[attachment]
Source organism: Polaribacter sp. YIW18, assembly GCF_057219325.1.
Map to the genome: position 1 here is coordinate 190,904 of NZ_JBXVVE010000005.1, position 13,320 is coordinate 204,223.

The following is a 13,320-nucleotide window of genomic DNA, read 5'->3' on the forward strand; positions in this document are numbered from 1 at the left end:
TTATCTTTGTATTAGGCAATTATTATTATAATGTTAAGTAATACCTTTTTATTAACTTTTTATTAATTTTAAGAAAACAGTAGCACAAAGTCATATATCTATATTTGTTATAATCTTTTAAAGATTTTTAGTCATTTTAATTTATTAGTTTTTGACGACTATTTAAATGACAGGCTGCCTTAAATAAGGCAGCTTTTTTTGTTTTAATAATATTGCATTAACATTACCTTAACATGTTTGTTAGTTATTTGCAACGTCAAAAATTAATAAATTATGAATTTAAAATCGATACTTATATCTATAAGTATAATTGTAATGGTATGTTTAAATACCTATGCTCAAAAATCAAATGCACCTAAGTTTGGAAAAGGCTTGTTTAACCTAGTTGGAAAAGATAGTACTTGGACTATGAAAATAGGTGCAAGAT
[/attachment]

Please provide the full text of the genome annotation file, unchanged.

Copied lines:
Source organism: Polaribacter sp. YIW18, assembly GCF_057219325.1.
Map to the genome: position 1 here is coordinate 190,904 of NZ_JBXVVE010000005.1, position 13,320 is coordinate 204,223.

The following is a 13,320-nucleotide window of genomic DNA, read 5'->3' on the forward strand; positions in this document are numbered from 1 at the left end:
TTATCTTTGTATTAGGCAATTATTATTATAATGTTAAGTAATACCTTTTTATTAACTTTTTATTAATTTTAAGAAAACAGTAGCACAAAGTCATATATCTATATTTGTTATAATCTTTTAAAGATTTTTAGTCATTTTAATTTATTAGTTTTTGACGACTATTTAAATGACAGGCTGCCTTAAATAAGGCAGCTTTTTTTGTTTTAATAATATTGCATTAACATTACCTTAACATGTTTGTTAGTTATTTGCAACGTCAAAAATTAATAAATTATGAATTTAAAATCGATACTTATATCTATAAGTATAATTGTAATGGTATGTTTAAATACCTATGCTCAAAAATCAAATGCACCTAAGTTTGGAAAAGGCTTGTTTAACCTAGTTGGAAAAGATAGTACTTGGACTATGAAAATAGGTGCAAGAT